Tuesday, July 20, 2010

Give Me Liberty: The Home of the Brave

This column was published on June 25.

With Flag Day still in our rear view mirror, and Independence Day just around the bend, today is the perfect time to contemplate our wonderful nation.
Let’s start by considering the last line of the Star Spangled Banner; “O’er the land of the free and the home of the brave.”
I love that line. Pride swells as our voices soar on the final triumphant note. It’s so gallant – so inspiring. What a privilege to live in the land of the free and the home of the brave!
But have you ever paused to really think about that line? It seems pretty straight forward. But what if “land” and “home” mean two different things? What if the “Free” and the “Brave” are two different kinds of people?
The Brave are the people who have fought for America. They have made sacrifices. They have defended freedom regardless of the cost.
Thanks to the Brave, the rest of us are Free! We enjoy freedom of religion, freedom of speech, the freedom of the press, and more. We are free to invent, to grow, and to learn. Thanks to the Brave, we have the right to life, liberty, and the pursuit of happiness.
But sadly, we often forget the high price of freedom, and we end up taking ours for granted. How many times do we, the Free, actually stop to think about the Brave souls who have defended our way of life?
By the Brave, I do not mean only the men and women in uniform, who risk life and limb on foreign soil in America’s defense. Most assuredly, they are brave. But the Brave also include many others, like the pioneers who cut paths through uncharted wilderness, and by the sweat of their brow, began to build a nation. The Brave are the mothers who did not give up hope during times of hardship. The Brave are the children who missed their fathers when they were called to serve.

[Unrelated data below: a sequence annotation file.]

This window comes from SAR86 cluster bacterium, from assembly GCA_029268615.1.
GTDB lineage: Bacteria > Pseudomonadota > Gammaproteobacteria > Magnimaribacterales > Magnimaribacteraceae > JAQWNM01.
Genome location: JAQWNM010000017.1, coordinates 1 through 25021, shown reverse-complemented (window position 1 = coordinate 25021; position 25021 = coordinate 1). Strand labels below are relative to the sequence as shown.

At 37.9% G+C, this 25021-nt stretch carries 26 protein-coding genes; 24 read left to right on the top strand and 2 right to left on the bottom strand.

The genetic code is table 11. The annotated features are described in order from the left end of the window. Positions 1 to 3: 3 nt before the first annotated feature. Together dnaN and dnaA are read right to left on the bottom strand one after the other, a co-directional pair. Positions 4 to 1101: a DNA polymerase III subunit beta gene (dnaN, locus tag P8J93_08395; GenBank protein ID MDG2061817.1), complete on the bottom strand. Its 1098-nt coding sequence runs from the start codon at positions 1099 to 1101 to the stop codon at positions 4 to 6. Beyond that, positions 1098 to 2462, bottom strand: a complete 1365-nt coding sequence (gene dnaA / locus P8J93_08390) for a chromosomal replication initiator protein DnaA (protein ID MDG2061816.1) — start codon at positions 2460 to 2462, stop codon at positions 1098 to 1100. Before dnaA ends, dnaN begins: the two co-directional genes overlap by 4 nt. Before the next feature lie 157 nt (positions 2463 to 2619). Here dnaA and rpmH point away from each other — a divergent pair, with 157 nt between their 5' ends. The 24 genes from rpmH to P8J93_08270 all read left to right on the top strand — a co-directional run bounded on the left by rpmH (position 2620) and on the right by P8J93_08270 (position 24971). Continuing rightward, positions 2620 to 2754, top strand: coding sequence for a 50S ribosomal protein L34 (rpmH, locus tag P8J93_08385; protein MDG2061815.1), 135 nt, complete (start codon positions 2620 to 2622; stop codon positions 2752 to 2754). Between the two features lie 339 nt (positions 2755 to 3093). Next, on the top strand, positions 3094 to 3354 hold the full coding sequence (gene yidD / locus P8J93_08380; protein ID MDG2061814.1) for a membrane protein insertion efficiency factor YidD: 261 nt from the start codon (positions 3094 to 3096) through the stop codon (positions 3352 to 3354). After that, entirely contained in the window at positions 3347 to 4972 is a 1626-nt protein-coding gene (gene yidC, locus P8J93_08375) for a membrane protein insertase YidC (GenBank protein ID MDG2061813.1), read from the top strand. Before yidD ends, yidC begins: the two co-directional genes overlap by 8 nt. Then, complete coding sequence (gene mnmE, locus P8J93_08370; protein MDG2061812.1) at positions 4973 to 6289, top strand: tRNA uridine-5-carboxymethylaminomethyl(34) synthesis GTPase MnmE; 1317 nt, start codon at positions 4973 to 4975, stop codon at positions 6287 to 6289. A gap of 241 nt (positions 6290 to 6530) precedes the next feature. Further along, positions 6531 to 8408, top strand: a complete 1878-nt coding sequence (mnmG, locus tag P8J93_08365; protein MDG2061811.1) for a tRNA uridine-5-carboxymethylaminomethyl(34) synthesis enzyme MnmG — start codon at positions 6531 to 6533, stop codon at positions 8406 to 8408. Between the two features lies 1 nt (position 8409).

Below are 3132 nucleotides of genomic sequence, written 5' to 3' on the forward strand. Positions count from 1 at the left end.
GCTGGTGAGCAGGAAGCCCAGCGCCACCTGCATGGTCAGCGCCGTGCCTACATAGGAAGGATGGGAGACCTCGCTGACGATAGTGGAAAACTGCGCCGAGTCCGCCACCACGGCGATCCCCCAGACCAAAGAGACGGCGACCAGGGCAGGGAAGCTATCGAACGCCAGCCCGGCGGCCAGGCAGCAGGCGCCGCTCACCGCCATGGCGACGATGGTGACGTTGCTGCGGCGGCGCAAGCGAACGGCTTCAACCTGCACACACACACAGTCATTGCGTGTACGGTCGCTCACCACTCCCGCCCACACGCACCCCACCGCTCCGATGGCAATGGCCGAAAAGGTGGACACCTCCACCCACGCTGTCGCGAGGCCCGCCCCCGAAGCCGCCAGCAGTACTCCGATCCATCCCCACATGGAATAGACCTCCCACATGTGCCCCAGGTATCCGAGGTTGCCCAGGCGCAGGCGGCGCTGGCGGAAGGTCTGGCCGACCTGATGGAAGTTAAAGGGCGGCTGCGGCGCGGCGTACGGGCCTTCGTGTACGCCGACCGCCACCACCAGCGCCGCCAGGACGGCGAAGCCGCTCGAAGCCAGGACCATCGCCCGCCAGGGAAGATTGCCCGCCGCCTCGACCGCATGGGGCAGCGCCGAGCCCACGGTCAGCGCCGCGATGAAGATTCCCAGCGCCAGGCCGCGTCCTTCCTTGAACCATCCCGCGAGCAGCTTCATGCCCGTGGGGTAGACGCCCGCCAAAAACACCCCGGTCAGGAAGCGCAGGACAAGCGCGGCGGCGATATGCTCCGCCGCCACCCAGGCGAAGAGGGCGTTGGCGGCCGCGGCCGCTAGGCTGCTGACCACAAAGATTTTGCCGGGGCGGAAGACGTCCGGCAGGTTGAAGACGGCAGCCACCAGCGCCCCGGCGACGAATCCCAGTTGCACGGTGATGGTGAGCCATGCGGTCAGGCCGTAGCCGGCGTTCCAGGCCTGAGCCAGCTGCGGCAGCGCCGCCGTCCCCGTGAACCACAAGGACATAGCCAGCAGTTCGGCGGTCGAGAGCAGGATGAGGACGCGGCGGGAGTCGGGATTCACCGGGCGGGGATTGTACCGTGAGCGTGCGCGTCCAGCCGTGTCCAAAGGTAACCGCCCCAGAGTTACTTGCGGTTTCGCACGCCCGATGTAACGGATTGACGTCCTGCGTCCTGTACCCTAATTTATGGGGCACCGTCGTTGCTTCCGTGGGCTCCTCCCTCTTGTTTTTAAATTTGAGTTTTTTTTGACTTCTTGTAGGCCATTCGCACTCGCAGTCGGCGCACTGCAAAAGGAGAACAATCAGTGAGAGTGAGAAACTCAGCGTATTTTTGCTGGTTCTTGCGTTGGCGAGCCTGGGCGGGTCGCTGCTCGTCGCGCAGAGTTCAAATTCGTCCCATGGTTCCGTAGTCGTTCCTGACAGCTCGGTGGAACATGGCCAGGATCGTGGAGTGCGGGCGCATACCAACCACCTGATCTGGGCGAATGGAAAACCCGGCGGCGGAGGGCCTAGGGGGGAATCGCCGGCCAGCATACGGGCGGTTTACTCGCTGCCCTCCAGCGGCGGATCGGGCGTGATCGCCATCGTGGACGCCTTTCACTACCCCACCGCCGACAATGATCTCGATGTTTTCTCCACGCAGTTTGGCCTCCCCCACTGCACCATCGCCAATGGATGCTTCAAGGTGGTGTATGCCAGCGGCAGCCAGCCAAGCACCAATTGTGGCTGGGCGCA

Yes, the Brave are people like my maternal great grandfather, Philip Hale, who flew secret missions during WWII, Korea, and Vietnam. But the Brave are also people like my paternal great grandfather, Ernest Martin, who worked multiple jobs to sustain a wife and eleven children during the Great Depression.
What about the difference between “land” and “home?” Well, anyone can live in a land, but unless your heart resides there as well, it’s just another place. However, a home is something much more. Where you were raised is just part of it. It’s how you were raised – what you believe. That’s where you heart is. That’s your home. Doesn’t it make sense that for America to continue to be the land of the Free, it must continue to be the home of the Brave?
When we sing the National Anthem, those final lyrics should mean something more than just a gallant sentiment. Even though the Brave of the past were heroes, they were no different than us. They had their share of fear, but they didn’t let it overcome their beliefs.
Someday, it will be our turn to be Brave. We may not be called to go to war or face untamed lands, but eventually, each one of us is called to stand up for what we believe in.
I pray that we continue the tradition of strong conviction and bravery in America. We have come too far as a nation to lose our freedom now. Remember, as soon as America ceases to be the home of the Brave, it will cease to be the land of the Free.

Saturday, July 3, 2010

Call 2 Fall

Last year the movement Call 2 Fall took place for the first time. Tomorrow, on July 4, it will happen again.
The movement is based on 2 Chronicles 7:14: "Then if my people, who are called by my name, will humble themselves, if they will pray and seek me and stop their evil ways, I will hear them from heaven. I will forgive their sin, and I will heal their land."
Every single day our nation is sliding farther and farther away from what it was meant to be - not only by our founders, but by God. And no matter what policies or politicians are put into place, the only way America will be right again is if we return to our Creator, who has endowed us with the blessing of freedom.
Over 450,100 people and churches have committed to spend at least 3-5 minutes on their knees on behalf of our nation tomorrow. Will you join them?
To officially join the movement and learn more, please click here: call2fall.com
It is so encouraging to see how many people are committing to pray for America tomorrow But guess what? We must pray for America every day.
Tomorrow we celebrate our Independence. But the only way we will retain that Independence is if we recognize our dependence on God.